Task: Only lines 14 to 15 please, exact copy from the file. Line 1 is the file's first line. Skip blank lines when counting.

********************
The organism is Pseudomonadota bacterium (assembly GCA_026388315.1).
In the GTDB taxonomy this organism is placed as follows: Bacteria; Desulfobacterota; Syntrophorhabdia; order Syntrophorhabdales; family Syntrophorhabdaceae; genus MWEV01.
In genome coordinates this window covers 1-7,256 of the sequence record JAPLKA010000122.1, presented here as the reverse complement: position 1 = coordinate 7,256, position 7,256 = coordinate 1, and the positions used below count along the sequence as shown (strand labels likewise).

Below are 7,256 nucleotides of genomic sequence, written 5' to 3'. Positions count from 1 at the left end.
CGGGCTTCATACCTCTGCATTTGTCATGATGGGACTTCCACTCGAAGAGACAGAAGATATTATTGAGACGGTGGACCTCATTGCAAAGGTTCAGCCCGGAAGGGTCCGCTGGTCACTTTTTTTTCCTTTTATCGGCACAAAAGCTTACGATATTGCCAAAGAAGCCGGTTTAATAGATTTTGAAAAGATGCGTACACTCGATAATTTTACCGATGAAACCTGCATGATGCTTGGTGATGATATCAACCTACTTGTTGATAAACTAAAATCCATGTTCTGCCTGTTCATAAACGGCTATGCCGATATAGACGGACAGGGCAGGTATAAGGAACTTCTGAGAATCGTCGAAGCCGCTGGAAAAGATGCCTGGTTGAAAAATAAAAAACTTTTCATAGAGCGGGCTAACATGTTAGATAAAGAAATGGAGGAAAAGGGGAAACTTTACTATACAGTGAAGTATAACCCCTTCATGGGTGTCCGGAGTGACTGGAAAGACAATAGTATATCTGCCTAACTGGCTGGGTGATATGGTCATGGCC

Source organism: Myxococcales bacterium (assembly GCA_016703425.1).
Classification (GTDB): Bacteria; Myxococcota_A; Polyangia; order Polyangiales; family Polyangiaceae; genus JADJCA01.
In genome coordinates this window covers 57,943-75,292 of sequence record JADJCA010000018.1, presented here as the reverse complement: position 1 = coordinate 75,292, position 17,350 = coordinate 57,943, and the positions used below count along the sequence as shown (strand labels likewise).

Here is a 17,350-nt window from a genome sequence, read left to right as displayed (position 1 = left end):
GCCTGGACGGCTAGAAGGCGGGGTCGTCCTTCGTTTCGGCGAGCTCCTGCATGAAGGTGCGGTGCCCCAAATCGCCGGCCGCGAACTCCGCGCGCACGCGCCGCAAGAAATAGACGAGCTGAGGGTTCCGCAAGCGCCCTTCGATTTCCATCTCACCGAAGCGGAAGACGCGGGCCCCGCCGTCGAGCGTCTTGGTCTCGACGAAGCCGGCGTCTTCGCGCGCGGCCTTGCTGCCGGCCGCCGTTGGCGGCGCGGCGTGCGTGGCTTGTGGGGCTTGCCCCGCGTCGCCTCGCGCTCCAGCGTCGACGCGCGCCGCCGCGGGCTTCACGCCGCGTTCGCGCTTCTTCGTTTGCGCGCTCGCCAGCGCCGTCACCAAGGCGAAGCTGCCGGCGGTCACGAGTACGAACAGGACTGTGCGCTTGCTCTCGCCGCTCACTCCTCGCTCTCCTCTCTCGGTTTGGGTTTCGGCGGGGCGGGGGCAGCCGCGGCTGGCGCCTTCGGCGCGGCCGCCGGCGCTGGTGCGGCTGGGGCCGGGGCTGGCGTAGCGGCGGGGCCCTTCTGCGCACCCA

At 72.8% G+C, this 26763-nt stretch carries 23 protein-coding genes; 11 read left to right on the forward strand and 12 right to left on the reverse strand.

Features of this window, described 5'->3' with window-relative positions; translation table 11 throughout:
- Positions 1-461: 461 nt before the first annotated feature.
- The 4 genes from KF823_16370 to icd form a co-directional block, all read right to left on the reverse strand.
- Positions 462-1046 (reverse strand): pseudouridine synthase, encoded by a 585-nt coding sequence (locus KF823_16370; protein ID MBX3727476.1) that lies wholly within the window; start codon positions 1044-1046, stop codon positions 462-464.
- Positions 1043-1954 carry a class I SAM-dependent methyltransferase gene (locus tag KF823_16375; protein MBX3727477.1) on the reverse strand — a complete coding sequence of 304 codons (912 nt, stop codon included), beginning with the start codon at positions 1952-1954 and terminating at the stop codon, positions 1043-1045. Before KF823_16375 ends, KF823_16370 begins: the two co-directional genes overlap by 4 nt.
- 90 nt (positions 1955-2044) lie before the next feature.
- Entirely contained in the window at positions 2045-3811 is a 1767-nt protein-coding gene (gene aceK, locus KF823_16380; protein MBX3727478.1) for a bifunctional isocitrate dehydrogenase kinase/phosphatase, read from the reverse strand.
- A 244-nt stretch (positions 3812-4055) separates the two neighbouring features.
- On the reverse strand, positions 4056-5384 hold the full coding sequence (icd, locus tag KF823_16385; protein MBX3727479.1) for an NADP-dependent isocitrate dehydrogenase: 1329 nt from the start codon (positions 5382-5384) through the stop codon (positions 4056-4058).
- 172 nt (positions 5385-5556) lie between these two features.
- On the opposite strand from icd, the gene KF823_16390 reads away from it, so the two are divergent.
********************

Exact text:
- The 4 genes from KF823_16370 to icd form a co-directional block, all read right to left on the reverse strand.
- Positions 462-1046 (reverse strand): pseudouridine synthase, encoded by a 585-nt coding sequence (locus KF823_16370; protein ID MBX3727476.1) that lies wholly within the window; start codon positions 1044-1046, stop codon positions 462-464.